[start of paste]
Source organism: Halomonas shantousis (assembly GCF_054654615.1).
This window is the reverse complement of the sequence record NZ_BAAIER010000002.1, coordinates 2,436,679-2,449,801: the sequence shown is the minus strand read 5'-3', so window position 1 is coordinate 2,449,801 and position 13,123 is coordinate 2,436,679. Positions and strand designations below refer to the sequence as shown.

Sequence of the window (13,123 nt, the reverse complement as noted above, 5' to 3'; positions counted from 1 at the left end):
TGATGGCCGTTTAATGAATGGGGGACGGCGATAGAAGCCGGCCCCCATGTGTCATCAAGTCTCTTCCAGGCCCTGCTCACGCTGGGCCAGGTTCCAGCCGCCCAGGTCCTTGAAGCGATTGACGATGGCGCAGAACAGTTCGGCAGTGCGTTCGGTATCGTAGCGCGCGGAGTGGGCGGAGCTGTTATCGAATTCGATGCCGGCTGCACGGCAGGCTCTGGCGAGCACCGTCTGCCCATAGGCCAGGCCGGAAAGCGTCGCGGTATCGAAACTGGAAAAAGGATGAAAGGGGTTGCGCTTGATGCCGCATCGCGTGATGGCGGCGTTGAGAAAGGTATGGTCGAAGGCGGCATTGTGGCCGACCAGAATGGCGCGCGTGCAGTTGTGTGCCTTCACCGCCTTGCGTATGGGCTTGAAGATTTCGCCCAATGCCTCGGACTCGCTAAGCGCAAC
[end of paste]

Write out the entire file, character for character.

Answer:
Source organism: Halomonas shantousis (assembly GCF_054654615.1).
This window is the reverse complement of the sequence record NZ_BAAIER010000002.1, coordinates 2,436,679-2,449,801: the sequence shown is the minus strand read 5'-3', so window position 1 is coordinate 2,449,801 and position 13,123 is coordinate 2,436,679. Positions and strand designations below refer to the sequence as shown.

Sequence of the window (13,123 nt, the reverse complement as noted above, 5' to 3'; positions counted from 1 at the left end):
TGATGGCCGTTTAATGAATGGGGGACGGCGATAGAAGCCGGCCCCCATGTGTCATCAAGTCTCTTCCAGGCCCTGCTCACGCTGGGCCAGGTTCCAGCCGCCCAGGTCCTTGAAGCGATTGACGATGGCGCAGAACAGTTCGGCAGTGCGTTCGGTATCGTAGCGCGCGGAGTGGGCGGAGCTGTTATCGAATTCGATGCCGGCTGCACGGCAGGCTCTGGCGAGCACCGTCTGCCCATAGGCCAGGCCGGAAAGCGTCGCGGTATCGAAACTGGAAAAAGGATGAAAGGGGTTGCGCTTGATGCCGCATCGCGTGATGGCGGCGTTGAGAAAGGTATGGTCGAAGGCGGCATTGTGGCCGACCAGAATGGCGCGCGTGCAGTTGTGTGCCTTCACCGCCTTGCGTATGGGCTTGAAGATTTCGCCCAATGCCTCGGACTCGCTAAGCGCAAC